© Reuters.

By Gina Lee

Investing.com – Asia Pacific stocks were up on Thursday morning, after , while the U.S. Federal Reserve said more economic progress was needed before it begins asset tapering.

Japan’s was up 0.48% by 10:43 PM ET (2:43 AM GMT) and South Korea’s inched up 0.03%.

In Australia, the was up 0.38%, with the Reserve Bank of Australia (RBA) expected to delay its planned asset tapering as it in the following week. The delay comes a mere four weeks after the plans were announced and extended lockdowns in Sydney are also expected to take a toll on the economy.

RBA currently plans to begin asset tapering in September, with a review to follow a few months later.

Hong Kong’s jumped 2.11%. China’s rose 0.91% and the rose 1.97%. Investors continue to await the impact of a call reportedly led by China Securities Regulatory Commission (CSRC) Vice Chairman Fang Xingha and executives at major investment banks.

The hastily-convened was an attempt by CSRC, China’s securities regulator, to calm a multi-day selloff in Chinese and Hong Kong shares sparked by the recent crackdown on several sectors, including private education.

“The message is that profit has not become a dirty word in the Chinese system of ‘Socialism with Chinese characteristics’, only in certain sectors… how successful the messaging by the authorities will be in putting a floor under the broader Chinese stock market remains to be seen,” NAB head of FX strategy Ray Attrill told Reuters.

In the U.S., the Fed kept interest rates in a target range between zero and 0.25% as it handed down its policy decision on Wednesday. Although officials discussed how to begin asset tapering, no details on the timing were given. Fed Chairman Jerome Powell did say, however, that it would still be a while before conditions for asset tapering are met. The central bank also reiterated that inflation is likely to be transitory and linked to the economic re-opening from COVID-19.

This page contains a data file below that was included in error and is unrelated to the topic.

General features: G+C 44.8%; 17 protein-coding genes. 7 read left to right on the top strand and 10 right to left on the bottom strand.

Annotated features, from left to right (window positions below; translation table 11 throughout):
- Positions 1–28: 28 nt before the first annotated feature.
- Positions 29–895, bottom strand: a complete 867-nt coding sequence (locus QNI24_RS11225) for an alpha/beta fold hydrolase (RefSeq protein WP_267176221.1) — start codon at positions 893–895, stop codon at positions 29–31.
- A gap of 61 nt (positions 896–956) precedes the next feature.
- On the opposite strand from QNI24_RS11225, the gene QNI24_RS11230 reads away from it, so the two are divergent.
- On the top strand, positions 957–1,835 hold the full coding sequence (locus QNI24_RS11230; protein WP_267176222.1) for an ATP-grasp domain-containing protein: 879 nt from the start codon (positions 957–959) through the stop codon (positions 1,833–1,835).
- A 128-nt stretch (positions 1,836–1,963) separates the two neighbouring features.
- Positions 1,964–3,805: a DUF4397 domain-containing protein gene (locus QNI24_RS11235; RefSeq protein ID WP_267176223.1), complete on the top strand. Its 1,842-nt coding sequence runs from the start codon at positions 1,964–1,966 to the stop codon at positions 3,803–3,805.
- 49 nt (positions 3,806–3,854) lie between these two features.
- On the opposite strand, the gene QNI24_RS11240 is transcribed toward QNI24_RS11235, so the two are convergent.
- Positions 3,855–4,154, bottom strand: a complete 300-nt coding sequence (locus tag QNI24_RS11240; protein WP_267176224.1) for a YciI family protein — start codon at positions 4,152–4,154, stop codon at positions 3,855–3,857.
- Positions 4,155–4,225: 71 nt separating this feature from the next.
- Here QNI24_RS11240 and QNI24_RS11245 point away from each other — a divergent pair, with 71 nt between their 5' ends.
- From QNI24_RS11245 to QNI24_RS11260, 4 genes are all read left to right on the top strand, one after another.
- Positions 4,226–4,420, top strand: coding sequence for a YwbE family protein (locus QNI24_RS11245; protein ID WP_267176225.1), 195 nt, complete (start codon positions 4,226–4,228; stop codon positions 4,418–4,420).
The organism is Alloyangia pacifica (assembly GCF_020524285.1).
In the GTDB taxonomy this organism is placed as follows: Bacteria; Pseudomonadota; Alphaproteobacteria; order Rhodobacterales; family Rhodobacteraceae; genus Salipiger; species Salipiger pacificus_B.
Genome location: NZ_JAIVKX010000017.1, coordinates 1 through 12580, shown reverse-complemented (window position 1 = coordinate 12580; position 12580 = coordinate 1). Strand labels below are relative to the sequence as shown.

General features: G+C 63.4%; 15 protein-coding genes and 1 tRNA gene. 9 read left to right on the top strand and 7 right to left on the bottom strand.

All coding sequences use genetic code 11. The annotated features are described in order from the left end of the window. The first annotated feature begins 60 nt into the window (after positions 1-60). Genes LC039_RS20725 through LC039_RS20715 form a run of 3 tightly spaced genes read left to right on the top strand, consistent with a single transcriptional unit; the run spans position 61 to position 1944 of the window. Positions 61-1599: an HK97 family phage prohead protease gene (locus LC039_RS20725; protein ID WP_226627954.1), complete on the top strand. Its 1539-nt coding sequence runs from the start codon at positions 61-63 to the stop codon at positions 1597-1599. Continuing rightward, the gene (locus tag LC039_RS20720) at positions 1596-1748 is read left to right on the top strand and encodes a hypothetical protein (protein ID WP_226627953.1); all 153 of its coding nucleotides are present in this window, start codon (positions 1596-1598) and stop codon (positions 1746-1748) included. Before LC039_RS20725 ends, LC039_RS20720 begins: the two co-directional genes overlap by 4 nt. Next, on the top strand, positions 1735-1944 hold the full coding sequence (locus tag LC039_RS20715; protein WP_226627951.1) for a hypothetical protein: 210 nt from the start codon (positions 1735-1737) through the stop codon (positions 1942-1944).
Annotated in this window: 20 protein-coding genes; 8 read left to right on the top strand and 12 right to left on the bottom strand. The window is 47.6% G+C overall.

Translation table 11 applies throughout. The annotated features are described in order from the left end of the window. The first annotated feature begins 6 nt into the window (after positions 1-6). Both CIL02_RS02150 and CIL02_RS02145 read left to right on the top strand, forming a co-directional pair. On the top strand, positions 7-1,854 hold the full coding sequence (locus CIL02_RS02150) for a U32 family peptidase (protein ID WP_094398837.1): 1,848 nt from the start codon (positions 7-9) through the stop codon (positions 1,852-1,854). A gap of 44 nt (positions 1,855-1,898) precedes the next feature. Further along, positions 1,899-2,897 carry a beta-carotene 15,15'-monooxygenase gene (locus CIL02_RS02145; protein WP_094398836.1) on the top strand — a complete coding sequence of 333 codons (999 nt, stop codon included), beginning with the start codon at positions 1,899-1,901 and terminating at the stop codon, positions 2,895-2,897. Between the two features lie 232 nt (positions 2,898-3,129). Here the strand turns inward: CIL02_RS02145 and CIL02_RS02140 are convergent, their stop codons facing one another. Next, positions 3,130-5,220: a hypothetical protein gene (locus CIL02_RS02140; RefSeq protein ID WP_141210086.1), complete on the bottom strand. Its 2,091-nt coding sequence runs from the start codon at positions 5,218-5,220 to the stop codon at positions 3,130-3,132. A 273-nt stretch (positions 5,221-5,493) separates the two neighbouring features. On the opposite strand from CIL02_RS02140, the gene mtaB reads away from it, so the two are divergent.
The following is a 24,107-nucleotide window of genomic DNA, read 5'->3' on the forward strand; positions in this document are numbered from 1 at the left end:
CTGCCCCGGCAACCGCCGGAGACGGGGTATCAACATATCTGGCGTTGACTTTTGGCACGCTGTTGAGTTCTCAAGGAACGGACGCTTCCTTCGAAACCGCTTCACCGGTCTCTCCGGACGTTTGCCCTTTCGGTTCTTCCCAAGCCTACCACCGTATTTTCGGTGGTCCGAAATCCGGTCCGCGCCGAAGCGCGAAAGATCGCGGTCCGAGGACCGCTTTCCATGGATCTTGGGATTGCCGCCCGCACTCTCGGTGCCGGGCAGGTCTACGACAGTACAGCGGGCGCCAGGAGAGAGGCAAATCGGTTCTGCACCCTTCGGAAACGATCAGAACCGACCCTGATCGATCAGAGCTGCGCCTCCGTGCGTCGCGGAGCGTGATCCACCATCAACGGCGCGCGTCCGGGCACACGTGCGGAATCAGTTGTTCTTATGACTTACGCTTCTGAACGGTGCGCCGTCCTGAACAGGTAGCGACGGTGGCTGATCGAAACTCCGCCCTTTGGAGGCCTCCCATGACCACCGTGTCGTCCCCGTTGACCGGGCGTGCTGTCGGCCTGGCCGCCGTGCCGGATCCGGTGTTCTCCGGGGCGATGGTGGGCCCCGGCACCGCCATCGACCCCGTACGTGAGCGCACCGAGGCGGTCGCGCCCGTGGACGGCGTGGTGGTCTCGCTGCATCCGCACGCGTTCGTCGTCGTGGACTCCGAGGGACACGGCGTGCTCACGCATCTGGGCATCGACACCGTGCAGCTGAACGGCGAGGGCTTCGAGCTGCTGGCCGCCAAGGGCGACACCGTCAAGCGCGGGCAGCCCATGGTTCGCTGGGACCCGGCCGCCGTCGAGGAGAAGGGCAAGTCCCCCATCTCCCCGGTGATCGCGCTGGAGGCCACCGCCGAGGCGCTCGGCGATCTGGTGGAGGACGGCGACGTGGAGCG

However, the spread of COVID-19 cases involving the Delta strain globally and the ripple effects from the Chinese crackdown, remain as risks.

“While the economy appears to be inching closer, the Fed has not yet seen sufficiently outsized data to warrant a meaningful policy change… as a result, we expect the markets to remain volatile in the near-term, driven largely by this season’s remaining corporate earnings announcements, key upcoming economic data reports and the pace of progress in curtailing the global pandemic” AXS Investments LLC chief executive officer Greg Bassuk told Bloomberg.

Meanwhile, U.S. second-quarter data is due later in the day. A bipartisan group of senators and the White House also reached a tentative agreement on a $550 billion infrastructure package, which forms part of U.S. President Joe Biden’s economic agenda.

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